Back to the future – the only possible headline

 

Delorean tombstoneEven now it’s hard to believe it ever happened. Remember the famous gull wings of the pride of Dumurry? And its big sell as the saviour of Northern Ireland with Protestant workers using one door of the factory and Catholics another? As it was written so it must be true, in the era of the hunger strike. It was one hell of a diversion from the Troubles and won us a different sort of headline for a while before fate caught up.  a  In one sense it was the most famous – or notorious – piece of Belfast engineering since the Titanic. And like the Titanic, it has risen from the dead.

A small Texas-based firm will restart production of the infamous DeLorean DMC-12 – of “Back to the Future” fame – early next year, producing a modernized version of the 1980s vintage car.

James Espey, VP of DMC Texas, said they plan to produce about 300 cars for four years.

Since acquiring the full stock of spare parts from the original DeLorean factory in Belfast, Ireland in 1997, they have become the go-to source for owners. Among their five locations, they see over 100 cars a year.

“We have a 40,000 square-foot warehouse filled with parts,” Espey said. That will enable them to build 300 new cars over the next four years from almost entirely original components while still maintaining ample spares for both old and new DeLoreans.

John DeLorean was an exotic bird, a genuinely gifted motor engineer who ran divisions of General  Motors and had a touch of Hollywood glamour about him.  His salesmanship took Belfast by storm. Secretary of state Roy Mason handed over a cool £100 million in subsidies. It was the hype over a poor spec below the  bold design that killed the project, not the Troubles. Who cared if the gull wings weren’t practical? Quite a few, it turned out. When he  ran out of funds, John Zachary tried a Californian ploy with disastrous results. Although caught on camera he escaped a cocaine rap on grounds of entrapment and  the finding that  had allowed himself to be set up.  Although married four times, the car was his biggest romance and its image was etched on his tomb.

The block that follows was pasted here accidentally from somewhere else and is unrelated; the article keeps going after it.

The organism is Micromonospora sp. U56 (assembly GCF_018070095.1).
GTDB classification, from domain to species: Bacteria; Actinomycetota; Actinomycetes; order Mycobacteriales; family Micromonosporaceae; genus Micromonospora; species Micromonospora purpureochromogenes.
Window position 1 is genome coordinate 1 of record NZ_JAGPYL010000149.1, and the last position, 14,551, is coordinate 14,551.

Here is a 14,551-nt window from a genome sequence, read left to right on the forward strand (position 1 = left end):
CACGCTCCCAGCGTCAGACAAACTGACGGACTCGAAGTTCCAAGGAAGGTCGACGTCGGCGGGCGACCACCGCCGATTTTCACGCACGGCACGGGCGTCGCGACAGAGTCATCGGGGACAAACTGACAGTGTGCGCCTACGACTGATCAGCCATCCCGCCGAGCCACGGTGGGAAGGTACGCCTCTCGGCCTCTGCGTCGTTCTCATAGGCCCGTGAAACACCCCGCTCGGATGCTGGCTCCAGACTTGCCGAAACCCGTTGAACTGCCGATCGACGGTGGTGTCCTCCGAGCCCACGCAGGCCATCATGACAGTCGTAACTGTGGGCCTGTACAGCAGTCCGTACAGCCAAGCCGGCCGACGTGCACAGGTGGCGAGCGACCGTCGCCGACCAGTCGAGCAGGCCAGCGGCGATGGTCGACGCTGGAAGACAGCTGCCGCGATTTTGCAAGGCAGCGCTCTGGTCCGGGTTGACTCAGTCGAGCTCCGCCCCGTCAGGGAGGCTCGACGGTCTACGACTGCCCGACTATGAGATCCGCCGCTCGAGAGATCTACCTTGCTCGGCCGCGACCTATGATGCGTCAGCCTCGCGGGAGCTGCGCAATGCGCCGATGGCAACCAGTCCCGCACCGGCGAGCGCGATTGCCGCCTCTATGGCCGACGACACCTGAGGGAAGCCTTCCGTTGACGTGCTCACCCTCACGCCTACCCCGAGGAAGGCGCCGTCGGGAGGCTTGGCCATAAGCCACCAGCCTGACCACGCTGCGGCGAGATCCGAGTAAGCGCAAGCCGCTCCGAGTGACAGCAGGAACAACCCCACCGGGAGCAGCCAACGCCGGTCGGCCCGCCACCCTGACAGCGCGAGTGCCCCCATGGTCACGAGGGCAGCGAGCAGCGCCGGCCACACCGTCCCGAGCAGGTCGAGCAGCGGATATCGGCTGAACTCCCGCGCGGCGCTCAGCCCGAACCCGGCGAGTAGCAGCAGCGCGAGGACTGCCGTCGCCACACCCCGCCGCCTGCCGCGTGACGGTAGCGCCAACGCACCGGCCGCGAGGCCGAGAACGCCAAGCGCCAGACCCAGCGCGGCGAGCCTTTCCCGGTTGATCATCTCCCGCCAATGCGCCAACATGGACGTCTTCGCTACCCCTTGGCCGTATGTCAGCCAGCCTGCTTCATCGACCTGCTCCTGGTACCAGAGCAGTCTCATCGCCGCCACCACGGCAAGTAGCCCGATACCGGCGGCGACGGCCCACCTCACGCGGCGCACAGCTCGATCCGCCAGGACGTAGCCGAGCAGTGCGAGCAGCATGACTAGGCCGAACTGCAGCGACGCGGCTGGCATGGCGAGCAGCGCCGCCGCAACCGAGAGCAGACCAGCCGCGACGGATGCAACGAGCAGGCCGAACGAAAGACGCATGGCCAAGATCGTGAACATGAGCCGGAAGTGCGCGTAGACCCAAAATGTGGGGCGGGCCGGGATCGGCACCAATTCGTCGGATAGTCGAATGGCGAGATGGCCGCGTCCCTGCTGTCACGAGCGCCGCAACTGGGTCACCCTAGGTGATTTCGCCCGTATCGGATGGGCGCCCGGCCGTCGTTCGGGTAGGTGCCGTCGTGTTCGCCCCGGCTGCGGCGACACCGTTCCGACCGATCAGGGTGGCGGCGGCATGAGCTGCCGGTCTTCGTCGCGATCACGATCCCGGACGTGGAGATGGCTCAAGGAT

Hands up, who thinks the DMC looks amazing even today? I do.

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  • Nevin

    Turning heads in Bushmills!

  • scepticacademic
  • Thomas Barber

    “with Protestant workers using one door of the factory and Catholics another”

    I worked in De Lorean for years and thats the first I have ever heard of workers using seperate entrances depending on which side of the religious divide they came from. There was only one factory carpark on the Dunmurry side so all those who drove to work went in through the same entrance and those who walked used the nearest entrance and one of those entrances was on the Twinbrook side.

  • Zig70

    It never really did it for me, smelled of Renault.

  • aquifer

    “It was the hype over a poor spec below the bold design that killed the project” I thought he just drove into an American recession while the IDB insisted he keep paying the new car workers to make cars.

  • Turgon

    The DeLorean had number of problems as a car. Undoubtedly the recession did not help but the car was flawed despite being a very attractive design.
    There were build quality issues which although sorted early are hard to shake off especially at the luxury end of the car market.

    The car was powered by a somewhat inadequate engine. It was a Renault V6 which whilst not fundamentally a bad engine was not sufficiently exotic at the car’s price range. It was also underpowered delivering only about 130bhp in American tune. In contrast an equivalent Porsche 911 SC of the 1980s was lighter and producing about 200bhp.

    The car somewhat fell between two stools: not sporty enough to be a Ferrari 308/ Porsche 911 competitor yet not enough of a luxury vehicle to rival a big Mercedes SL or SLC.

    There was also the difficulty with the design. Rear engined cars are difficult to do well – Porsche has taken decades to get the 911 right and Chevrolet had awful trouble with the Convair. It is difficult to get a big powerful engine in them without making them far too tail heavy and compromising the handling. Lotus had to reengineer the DeLorean and although be report it handled and rode well (Lotus products are always said to do so) that will have added delays etc.

    In addition it is always difficult to base a car range on a single product especially one at the premium end of the market. DeLorean was also used to big firms with multiple product lines. I believe he had planned other vehicles but that never came to fruition.

    DeLorean had a great deal more talent than Danny Bahar who tried a few years ago to take Lotus from a small niche sports car manufacturer and chassis consultancy firm and turn it into another Ferrari. Bahar failed as did DeLorean. Making money from a car firm is difficult especially an independent specialist firm.

  • ted hagan

    I was reading something about hidden hunger strike slogans being carved into the back of the car dashboards.